In the illustrative embodiment, means are provided for removing excess gas from the aerated water prior to its communication with the activated carbon. The tank is one-half to three-quarters filled with the activated carbon and the activated carbon comprises granular activated carbon having a mesh size between 6 mesh and 100 mesh. The aerating means comprises an air pump and the excess gas removing means comprises an air relief valve.
In the illustrative embodiment, a chemical enhancer such as sodium hypochlorite solution or calcium hypochlorite is introduced to the activated carbon bed during backwashing and used to enhance the catalytic properties of the activated carbon.
A more detailed explanation of the invention is provided in the following description and claims, and is illustrated in the accompanying drawing.
The FIGURE comprises a schematic diagram of an iron removal system constructed in accordance with the principles of the present invention.
Referring to the FIGURE, a chemically-reducing removal system is illustrated therein comprising a tank 10 for receiving potable water, such as from a household supply of untreated potable water, via first conduit 12. The water to which the present invention is applicable has a pH between 5 and 9, preferably about 7.
Conduit 12 extends from the source of untreated water, such as a well or municipal water supply, and the first conduit has one end 14 which extends into tank 10 but terminates above a bed 16 of activated carbon. It has been found desirable for the activated carbon bed 16 to fill one-half to three-quarters of the tank. Thus a tank that is 44 inches in height would have approximately 30 inches of activated carbon bed 16. The activated carbon of the instant invention comprises granular activated carbon having a mesh size between 6 mesh and 100 mesh (U.S. standard sieve).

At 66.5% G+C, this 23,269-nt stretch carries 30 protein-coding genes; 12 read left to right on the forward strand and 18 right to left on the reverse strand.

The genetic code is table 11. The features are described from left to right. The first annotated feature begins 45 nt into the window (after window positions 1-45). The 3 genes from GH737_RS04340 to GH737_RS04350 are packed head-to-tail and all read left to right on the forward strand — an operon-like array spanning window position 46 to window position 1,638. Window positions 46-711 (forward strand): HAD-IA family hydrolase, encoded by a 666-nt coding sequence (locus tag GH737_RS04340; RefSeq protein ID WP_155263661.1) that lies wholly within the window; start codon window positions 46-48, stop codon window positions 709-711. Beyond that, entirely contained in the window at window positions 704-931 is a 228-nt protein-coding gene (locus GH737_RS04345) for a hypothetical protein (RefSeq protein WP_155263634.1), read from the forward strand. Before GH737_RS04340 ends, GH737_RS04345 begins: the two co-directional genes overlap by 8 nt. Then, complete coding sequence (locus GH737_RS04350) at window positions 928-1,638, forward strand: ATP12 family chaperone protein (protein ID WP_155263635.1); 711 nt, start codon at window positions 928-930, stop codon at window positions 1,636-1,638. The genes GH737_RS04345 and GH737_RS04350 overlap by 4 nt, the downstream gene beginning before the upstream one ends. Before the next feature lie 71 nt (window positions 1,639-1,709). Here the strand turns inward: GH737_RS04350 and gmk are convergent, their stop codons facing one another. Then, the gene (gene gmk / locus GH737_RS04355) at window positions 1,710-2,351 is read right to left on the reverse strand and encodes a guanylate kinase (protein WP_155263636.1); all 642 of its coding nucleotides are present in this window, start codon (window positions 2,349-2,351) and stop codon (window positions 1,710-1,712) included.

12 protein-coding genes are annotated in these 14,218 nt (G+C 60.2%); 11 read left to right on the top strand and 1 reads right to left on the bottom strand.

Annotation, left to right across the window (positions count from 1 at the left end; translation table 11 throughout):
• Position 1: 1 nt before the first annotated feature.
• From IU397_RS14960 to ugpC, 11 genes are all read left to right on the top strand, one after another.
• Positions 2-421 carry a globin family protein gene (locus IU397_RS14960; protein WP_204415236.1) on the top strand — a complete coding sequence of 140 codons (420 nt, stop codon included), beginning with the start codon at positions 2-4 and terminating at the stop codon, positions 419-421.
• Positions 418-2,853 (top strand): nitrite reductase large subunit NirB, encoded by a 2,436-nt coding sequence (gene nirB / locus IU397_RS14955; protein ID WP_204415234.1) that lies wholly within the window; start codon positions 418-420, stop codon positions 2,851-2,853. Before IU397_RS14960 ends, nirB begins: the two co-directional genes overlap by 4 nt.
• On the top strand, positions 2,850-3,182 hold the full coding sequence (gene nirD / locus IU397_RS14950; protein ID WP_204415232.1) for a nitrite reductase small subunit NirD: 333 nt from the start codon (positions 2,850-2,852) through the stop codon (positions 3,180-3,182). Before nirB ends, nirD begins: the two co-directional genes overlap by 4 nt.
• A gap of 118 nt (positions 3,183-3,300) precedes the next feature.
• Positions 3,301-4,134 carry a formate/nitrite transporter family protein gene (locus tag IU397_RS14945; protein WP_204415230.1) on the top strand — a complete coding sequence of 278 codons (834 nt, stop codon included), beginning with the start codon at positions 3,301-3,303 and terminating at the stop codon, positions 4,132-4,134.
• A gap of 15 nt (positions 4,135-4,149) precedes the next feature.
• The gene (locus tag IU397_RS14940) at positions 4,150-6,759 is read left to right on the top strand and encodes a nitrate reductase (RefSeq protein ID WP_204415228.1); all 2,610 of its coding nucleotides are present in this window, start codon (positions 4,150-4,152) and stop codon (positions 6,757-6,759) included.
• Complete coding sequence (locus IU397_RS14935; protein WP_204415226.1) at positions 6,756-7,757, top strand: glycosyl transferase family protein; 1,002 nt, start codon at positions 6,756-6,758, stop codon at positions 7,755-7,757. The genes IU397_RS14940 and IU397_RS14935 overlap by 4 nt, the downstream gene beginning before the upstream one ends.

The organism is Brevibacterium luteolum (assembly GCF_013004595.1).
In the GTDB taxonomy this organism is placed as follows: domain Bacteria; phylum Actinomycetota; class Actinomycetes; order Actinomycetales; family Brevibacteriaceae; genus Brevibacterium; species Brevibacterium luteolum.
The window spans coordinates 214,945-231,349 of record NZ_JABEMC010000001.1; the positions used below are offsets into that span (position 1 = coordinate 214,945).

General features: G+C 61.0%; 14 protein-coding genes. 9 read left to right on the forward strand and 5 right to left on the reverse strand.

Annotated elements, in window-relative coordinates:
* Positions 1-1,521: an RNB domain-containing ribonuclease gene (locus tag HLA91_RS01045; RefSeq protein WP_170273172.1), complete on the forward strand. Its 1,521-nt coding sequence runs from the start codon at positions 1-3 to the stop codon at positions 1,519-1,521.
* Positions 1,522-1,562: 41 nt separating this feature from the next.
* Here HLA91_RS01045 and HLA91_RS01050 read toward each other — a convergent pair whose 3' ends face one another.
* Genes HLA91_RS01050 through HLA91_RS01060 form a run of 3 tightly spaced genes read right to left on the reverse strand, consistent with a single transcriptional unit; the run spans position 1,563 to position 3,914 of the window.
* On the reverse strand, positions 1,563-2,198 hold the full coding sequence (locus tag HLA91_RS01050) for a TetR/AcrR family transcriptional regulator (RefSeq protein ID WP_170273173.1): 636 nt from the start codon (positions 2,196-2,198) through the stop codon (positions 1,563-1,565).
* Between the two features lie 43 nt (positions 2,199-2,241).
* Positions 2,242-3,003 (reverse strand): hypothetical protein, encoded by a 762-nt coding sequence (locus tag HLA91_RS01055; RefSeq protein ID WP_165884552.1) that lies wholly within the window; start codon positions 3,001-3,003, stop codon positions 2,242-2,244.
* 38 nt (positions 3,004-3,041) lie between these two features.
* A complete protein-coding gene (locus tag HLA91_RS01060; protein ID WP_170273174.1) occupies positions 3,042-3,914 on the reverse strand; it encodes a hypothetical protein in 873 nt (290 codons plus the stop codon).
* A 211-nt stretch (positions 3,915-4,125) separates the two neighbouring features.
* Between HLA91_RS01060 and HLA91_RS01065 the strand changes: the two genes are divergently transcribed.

Connected in series with first conduit 22 is an aerating means 20, such as a conventional venturi air aspirator 20 or preferably an air pump 20, for introducing air or other oxygen-containing gas into the untreated potable water. Downstream of aerating means 20 but also connected in series with conduit 12 is a conventional air relief valve 22 for removing the excess air. Alternatively, the air relief valve may be connected directly to the top 23 of tank 10 by a threaded fitting or the like so that the excess gas from the aerated water within the tank is removed. It is preferable to leave a residue of undissolved air within tank 10. To achieve effective iron removal, all of the aerated water is introduced to bed 16.
A second conduit 24 is connected at junction 26 to first conduit 12, upstream of aerating means 20. A second valve 28 is connected to second conduit 24 and one end 30 of second conduit 24 is connected to a junction 32 which connects to third conduit 34. A check valve 36 is provided in conduit 24 with the flow permitted in the direction of the arrow. A third valve 38 is connected to third conduit 34. Third conduit 34 extends into the activated carbon bed 16 with its end 40 being positioned to receive the treated water and convey it to a fourth conduit 42 which is connected at junction 44 to third conduit 34. Fourth conduit 42 is provided with a fourth valve 46.
A fifth conduit 48 containing a fifth valve 50 is connected to first conduit 12 at junction 52. One end 54 of the fifth conduit is connected to drain and the fifth conduit 48 is operable for conveying untreated water during backwashing as will be described below.